Prototype of portable recycling centre for rural applications uses solar power
A prototype of a portable rural recycling center that's powered by renewable energy and dramatically reduces operating costs has been completed through a partnership between Hastings Township, Michigan and Grand Valley State University.
The prototype unit is a fully functional recycling center that can be trucked to rural locations where curbside recycling pickup is not cost-efficient, as well as places where a central transfer station is too far away for some residents to make the trip.
"What we've put together, in partnership with Hastings Township officials, is a portable recycling center that can be duplicated and placed in rural and remote locations," said Nick Baine, assistant professor of engineering at Grand Valley. "It's efficient because it runs on solar power and recycled batteries, and minimizes operational costs because township staff can use remote cameras to see exactly when the recycling bins need to be emptied."
The prototype currently sits in the parking lot of the Hastings Township Hall, and is essentially a used semi trailer, with some important modifications. Windows and doors were cut into the sides to allow for recyclable materials to be dropped off, and it has four solar panels installed on the roof. The panels allow the center to be completely self-sufficient so they can be placed in spaces where there are no power lines.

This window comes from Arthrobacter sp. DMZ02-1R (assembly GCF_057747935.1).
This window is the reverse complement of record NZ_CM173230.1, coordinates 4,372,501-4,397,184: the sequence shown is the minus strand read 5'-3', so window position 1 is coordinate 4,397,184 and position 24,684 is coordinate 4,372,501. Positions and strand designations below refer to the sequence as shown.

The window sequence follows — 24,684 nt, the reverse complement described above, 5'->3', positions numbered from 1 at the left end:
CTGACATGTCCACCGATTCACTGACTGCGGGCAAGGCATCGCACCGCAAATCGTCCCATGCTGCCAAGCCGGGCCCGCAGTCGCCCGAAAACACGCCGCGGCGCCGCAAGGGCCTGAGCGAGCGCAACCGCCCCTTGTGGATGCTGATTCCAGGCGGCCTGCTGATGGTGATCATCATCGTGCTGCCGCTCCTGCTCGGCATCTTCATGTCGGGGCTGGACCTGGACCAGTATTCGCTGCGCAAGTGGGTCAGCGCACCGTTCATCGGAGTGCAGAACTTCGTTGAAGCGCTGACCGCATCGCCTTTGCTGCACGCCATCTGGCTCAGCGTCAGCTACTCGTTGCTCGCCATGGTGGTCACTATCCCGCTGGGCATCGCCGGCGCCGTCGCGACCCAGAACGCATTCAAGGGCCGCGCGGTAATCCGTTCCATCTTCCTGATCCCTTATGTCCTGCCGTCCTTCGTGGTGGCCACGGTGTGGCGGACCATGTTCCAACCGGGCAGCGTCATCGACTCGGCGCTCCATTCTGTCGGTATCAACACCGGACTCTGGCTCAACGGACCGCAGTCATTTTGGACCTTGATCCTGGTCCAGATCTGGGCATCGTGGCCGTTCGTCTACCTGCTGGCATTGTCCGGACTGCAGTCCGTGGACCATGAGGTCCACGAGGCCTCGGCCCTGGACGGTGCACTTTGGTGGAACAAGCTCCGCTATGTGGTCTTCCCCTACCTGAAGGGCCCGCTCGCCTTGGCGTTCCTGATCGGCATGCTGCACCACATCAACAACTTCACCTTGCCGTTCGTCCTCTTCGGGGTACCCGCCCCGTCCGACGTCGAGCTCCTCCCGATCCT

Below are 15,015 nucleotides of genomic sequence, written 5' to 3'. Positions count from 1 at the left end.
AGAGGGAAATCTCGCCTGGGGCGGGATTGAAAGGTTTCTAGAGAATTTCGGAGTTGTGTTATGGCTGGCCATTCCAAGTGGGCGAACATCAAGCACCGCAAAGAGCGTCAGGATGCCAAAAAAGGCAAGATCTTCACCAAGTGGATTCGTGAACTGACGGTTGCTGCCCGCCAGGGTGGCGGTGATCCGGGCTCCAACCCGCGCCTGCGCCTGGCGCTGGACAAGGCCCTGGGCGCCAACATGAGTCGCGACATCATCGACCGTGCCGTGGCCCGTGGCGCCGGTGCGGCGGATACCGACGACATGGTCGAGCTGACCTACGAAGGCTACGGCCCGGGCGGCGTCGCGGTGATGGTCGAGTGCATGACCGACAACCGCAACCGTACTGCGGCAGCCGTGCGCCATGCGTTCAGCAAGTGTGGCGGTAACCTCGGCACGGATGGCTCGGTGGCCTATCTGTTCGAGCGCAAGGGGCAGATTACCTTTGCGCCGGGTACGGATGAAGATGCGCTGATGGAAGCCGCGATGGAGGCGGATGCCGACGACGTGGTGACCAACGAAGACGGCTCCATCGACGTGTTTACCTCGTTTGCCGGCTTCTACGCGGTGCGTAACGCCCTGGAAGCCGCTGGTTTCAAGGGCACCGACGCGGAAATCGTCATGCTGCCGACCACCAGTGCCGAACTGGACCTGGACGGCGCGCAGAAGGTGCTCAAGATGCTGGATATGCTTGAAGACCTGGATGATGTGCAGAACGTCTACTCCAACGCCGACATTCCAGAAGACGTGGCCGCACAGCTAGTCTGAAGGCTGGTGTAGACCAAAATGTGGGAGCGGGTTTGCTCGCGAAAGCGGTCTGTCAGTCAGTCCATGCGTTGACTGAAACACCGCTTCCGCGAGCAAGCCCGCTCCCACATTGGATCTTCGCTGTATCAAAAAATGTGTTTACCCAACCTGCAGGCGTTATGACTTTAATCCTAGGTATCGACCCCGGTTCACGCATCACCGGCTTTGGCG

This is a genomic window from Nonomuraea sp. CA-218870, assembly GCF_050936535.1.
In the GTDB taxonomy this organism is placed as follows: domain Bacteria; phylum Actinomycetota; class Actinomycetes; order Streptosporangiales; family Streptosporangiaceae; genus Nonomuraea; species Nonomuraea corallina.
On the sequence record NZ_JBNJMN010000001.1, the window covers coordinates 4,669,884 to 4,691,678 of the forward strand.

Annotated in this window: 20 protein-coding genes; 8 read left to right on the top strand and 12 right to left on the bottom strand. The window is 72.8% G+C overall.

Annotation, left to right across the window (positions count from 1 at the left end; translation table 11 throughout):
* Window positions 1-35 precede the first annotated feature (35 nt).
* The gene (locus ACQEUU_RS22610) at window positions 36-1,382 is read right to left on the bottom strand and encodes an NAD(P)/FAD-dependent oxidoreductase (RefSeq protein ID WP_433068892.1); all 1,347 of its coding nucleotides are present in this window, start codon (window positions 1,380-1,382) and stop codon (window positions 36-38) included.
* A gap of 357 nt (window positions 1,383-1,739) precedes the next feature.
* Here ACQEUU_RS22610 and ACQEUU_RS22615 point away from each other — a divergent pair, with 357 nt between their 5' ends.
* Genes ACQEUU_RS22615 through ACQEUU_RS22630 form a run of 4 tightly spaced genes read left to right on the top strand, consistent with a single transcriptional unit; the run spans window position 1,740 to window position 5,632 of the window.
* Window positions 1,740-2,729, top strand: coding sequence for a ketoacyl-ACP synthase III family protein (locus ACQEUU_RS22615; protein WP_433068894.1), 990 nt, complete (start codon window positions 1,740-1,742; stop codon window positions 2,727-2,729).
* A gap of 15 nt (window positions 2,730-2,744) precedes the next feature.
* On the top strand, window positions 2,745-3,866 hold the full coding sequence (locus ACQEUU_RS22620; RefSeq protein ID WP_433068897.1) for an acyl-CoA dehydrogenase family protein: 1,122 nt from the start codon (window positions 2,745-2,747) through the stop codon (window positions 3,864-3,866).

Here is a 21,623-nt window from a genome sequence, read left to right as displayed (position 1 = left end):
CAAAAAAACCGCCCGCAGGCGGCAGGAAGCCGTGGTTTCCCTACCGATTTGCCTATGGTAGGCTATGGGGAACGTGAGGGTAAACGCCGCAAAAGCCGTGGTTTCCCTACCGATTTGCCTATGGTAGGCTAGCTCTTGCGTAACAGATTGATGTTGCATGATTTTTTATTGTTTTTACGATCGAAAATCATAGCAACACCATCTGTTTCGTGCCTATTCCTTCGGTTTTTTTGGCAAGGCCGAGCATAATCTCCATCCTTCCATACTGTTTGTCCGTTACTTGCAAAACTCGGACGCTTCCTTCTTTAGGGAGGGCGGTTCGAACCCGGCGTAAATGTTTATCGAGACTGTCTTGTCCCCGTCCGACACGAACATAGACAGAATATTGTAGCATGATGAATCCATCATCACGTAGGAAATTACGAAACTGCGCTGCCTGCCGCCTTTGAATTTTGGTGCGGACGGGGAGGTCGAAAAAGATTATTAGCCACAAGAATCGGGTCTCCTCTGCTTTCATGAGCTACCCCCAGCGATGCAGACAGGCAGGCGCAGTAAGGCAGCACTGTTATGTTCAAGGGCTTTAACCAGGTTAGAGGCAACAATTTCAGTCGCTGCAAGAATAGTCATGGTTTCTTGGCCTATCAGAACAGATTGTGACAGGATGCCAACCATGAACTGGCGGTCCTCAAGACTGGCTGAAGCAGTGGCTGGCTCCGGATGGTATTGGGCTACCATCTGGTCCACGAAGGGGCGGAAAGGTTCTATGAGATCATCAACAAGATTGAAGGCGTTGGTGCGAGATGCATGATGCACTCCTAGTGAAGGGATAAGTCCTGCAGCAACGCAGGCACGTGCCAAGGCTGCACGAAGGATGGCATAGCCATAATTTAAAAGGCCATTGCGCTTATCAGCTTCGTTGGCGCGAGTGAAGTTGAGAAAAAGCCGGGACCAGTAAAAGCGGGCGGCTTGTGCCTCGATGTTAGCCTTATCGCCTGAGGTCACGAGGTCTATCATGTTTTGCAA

The solar panels send power through a system to the bank of batteries inside the unit, which allows lights and security systems to continue to work at night or on cloudy days.
The power bank is made of post-vehicle-application lithium-ion batteries, which are commonly found in newer hybrid and electric vehicles, and can power the recycling center for up to three days without sunshine.
Grand Valley’s Michigan Alternative and Renewable Energy Center, or MAREC, was also part of the project. MAREC program manager Kim Walton worked with the township for three years in the planning stages of the project and worked with a solar installer to design parts of the system. MAREC will collect data on the unit.
The GVSU portion of the project has been funded by the U.S. Department of Transportation’s Research and Innovation Technology Administration University Transportation Centers program, through the Mineta National Transportation Research Consortium with matching funds provided by Grand Valley.
Traditionally, waste management companies have operated using a simple "management of waste" approach to operating a MRF. Throughput targets and continuous operation (minimal downtime) were the main driving forces. The industry has changed however, and the focus moving forward is now on optimizing system performance and reliability, in conjunction with increasing recycling rates and a drive for a "greener" and more sustainable tomorrow.
When considering the addition of, or upgrade to, an "intelligent" MRF, for municipalities or private operators, the main factors should always be the client's (operator) current requirements, and evolving market needs, which include throughput, reliability, output quality, and adaptability. Equally important is a full understanding of what is really expected from any proposed system. Having an engaged and focused mindset for the project with the client from the beginning, will impact and drive the entire design process. This then impacts the overall project result, through to the productive, efficient, ongoing operation of the facility itself.